This music stand is part of a set comprising an armoire for string quartet instruments and two identical stands, presented by the artist at the Salon of the Société Nationale des Beaux-Arts in 1901. The base of this small stand unfolds in a flowing upward movement, becoming so slender at the top, where it joins the stand, that it creates an impression of fragility. The stand can swivel, giving the piece two different possible shapes. Like the Belgian architect Victor Horta, French Art Nouveau artists drew inspiration from plant stems rather than flowers to construct the overall lines of their furniture. The wood carver’s skill gave the inert material strength and tension, so that sap still seems to flow through it. The sculptor and medallist Alexandre Charpentier, one of the finest representatives of Art Nouveau in Paris, was very active in the decorative arts between 1890 and 1902 in the fields of decorative sculpture, furniture, ornamental ironwork and objects in pewter, ceramic and leather. He created and contributed to many interior decorations, such as (in 1901) that of the dining room in the Villa de Champrosay (Musée d’Orsay) for Adrien Bénard, president of the Société du Métropolitain who commissioned the entrances of the Paris metro from the architect Hector Guimard.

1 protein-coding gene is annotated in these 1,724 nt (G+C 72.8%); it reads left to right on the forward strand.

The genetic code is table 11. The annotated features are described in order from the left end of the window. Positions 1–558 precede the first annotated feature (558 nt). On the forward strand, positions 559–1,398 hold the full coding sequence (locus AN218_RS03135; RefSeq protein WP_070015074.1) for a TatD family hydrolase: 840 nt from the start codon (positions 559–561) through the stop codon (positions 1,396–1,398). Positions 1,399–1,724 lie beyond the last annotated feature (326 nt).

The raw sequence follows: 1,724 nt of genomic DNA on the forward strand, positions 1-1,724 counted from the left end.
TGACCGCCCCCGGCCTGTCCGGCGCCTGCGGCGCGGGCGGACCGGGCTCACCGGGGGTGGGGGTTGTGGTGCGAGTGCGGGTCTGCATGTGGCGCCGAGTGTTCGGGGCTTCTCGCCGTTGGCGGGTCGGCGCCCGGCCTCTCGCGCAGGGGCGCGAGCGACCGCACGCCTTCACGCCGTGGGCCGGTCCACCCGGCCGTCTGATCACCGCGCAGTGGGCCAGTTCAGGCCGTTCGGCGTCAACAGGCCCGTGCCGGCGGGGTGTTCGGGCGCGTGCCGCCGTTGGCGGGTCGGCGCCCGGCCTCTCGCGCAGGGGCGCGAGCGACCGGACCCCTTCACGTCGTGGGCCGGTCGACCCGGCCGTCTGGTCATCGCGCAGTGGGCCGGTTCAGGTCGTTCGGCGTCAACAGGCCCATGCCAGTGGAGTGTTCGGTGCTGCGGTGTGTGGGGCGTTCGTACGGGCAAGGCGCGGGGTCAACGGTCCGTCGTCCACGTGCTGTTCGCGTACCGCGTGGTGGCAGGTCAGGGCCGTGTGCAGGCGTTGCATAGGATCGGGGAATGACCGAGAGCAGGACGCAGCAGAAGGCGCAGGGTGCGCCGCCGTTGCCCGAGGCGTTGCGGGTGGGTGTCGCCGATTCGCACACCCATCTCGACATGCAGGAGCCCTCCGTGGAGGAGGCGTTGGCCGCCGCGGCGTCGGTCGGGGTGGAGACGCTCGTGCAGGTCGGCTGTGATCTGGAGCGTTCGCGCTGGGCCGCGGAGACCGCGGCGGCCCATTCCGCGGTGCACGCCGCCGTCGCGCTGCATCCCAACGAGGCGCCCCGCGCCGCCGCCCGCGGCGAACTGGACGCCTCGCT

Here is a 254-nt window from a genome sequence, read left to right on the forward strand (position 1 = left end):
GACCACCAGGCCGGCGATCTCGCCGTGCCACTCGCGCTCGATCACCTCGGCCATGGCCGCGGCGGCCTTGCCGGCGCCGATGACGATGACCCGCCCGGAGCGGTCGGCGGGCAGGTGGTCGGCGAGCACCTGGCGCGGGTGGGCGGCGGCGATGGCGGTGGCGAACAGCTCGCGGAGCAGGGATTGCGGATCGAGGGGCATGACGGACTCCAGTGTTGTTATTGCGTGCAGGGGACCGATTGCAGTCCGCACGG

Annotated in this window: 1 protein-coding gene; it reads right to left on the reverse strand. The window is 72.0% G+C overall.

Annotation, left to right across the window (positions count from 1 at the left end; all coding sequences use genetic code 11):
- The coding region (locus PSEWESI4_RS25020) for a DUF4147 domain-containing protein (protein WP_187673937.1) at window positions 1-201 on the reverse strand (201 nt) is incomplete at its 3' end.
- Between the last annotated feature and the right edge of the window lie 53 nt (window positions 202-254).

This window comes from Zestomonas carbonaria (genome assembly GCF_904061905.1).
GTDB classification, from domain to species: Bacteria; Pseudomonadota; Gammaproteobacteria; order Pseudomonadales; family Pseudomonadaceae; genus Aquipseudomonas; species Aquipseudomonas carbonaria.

Rosella Froissart Pezzone, L’Art dans tout. Les arts décoratifs en France et l’utopie d’un art nouveau, Paris, CNRS Éditions, 2004.